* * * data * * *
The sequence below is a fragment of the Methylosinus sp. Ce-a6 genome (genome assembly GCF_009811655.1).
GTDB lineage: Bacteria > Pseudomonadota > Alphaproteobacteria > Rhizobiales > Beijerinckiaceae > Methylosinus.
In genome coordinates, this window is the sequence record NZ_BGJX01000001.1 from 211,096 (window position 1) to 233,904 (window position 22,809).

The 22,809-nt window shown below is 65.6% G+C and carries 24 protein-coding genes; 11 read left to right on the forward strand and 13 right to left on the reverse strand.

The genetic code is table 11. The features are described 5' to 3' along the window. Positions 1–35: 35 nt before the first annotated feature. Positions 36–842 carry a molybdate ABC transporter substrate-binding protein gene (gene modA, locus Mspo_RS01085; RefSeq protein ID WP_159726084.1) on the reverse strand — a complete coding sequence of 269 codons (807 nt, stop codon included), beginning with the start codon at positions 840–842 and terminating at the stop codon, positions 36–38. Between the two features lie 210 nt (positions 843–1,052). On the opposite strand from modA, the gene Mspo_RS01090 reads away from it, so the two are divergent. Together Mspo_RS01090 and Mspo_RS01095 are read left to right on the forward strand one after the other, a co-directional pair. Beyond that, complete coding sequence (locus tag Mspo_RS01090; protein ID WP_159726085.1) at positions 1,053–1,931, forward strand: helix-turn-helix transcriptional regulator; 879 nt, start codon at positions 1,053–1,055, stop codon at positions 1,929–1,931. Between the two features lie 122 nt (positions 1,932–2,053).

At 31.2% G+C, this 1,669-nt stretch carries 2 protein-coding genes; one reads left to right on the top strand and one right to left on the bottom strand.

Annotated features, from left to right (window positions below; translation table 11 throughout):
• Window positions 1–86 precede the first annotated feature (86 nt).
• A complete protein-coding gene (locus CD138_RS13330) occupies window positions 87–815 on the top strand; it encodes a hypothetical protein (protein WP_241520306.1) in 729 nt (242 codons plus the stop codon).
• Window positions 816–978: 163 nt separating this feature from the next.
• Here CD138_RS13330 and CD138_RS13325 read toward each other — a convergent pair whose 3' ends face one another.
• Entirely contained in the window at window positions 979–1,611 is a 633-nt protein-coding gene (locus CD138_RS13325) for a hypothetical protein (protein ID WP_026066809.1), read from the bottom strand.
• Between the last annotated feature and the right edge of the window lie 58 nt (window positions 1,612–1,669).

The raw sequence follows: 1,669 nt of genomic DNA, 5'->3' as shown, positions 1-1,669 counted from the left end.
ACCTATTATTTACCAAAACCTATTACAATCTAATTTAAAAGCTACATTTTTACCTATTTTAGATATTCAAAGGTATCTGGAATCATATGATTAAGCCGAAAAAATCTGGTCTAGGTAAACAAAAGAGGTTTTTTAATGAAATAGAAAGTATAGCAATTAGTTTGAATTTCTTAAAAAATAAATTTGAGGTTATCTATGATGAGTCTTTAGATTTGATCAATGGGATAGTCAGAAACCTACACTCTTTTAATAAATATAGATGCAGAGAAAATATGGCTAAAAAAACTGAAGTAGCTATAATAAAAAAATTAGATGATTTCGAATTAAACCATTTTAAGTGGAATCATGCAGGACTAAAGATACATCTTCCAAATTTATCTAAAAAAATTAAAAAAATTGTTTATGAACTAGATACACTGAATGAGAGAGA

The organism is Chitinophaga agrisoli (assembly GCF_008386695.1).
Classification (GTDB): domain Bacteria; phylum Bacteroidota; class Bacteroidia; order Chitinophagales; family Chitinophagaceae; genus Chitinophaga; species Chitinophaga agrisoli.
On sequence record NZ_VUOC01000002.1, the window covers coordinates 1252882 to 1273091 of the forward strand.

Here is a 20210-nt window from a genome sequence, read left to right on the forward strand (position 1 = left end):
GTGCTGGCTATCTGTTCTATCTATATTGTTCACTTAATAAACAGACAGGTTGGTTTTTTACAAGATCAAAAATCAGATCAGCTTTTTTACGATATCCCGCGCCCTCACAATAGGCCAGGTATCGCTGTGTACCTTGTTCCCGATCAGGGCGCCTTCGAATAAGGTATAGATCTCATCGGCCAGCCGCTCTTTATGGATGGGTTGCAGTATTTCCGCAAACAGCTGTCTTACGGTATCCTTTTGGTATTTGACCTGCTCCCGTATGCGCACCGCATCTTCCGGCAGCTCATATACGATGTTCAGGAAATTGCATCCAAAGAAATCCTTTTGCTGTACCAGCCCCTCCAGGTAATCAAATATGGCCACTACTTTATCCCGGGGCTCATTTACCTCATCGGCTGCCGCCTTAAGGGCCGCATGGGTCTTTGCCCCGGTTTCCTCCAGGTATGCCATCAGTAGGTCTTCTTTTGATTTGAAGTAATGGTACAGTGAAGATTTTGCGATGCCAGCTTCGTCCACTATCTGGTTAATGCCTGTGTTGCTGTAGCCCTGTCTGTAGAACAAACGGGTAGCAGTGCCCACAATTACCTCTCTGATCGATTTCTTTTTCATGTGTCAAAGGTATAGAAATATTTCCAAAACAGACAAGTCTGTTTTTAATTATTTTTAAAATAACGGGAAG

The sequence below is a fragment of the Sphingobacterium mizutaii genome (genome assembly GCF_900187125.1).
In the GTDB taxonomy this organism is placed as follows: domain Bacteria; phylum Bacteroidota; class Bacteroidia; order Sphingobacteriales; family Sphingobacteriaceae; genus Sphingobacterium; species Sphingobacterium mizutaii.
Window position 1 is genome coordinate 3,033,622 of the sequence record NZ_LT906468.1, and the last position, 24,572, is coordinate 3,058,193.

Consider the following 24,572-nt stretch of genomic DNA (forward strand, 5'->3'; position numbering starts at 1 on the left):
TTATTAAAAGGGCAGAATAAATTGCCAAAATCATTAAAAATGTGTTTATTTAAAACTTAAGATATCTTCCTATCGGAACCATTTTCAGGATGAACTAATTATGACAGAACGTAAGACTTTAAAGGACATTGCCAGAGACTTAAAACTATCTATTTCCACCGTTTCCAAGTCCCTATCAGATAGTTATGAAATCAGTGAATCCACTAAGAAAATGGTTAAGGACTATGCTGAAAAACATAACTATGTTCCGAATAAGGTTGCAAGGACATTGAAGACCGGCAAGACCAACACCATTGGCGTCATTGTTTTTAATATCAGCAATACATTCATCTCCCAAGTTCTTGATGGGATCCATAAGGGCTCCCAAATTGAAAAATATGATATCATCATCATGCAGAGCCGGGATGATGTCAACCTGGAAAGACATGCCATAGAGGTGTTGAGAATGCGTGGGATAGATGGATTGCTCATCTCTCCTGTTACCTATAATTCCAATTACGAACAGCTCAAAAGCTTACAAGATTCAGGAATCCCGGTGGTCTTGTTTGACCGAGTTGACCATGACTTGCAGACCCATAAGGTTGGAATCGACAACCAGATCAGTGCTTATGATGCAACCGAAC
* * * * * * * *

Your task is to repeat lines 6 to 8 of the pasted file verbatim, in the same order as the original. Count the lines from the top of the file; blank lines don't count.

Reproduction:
At 31.2% G+C, this 1,669-nt stretch carries 2 protein-coding genes; one reads left to right on the top strand and one right to left on the bottom strand.

Annotated features, from left to right (window positions below; translation table 11 throughout):
• Window positions 1–86 precede the first annotated feature (86 nt).